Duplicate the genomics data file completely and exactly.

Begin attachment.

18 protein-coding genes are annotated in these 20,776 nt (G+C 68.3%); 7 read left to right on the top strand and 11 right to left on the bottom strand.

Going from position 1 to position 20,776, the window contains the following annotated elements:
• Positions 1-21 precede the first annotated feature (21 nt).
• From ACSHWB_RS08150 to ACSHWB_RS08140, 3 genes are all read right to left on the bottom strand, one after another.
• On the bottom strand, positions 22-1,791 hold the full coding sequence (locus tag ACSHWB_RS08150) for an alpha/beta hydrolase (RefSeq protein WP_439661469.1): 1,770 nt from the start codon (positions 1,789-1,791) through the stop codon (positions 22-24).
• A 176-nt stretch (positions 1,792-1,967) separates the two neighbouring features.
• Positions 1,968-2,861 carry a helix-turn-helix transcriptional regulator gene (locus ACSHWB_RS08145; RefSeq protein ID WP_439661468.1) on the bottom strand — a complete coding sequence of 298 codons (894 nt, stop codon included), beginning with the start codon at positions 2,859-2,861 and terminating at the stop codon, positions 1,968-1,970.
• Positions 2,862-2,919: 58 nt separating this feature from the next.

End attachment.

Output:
18 protein-coding genes are annotated in these 20,776 nt (G+C 68.3%); 7 read left to right on the top strand and 11 right to left on the bottom strand.

Going from position 1 to position 20,776, the window contains the following annotated elements:
• Positions 1-21 precede the first annotated feature (21 nt).
• From ACSHWB_RS08150 to ACSHWB_RS08140, 3 genes are all read right to left on the bottom strand, one after another.
• On the bottom strand, positions 22-1,791 hold the full coding sequence (locus tag ACSHWB_RS08150) for an alpha/beta hydrolase (RefSeq protein WP_439661469.1): 1,770 nt from the start codon (positions 1,789-1,791) through the stop codon (positions 22-24).
• A 176-nt stretch (positions 1,792-1,967) separates the two neighbouring features.
• Positions 1,968-2,861 carry a helix-turn-helix transcriptional regulator gene (locus ACSHWB_RS08145; RefSeq protein ID WP_439661468.1) on the bottom strand — a complete coding sequence of 298 codons (894 nt, stop codon included), beginning with the start codon at positions 2,859-2,861 and terminating at the stop codon, positions 1,968-1,970.
• Positions 2,862-2,919: 58 nt separating this feature from the next.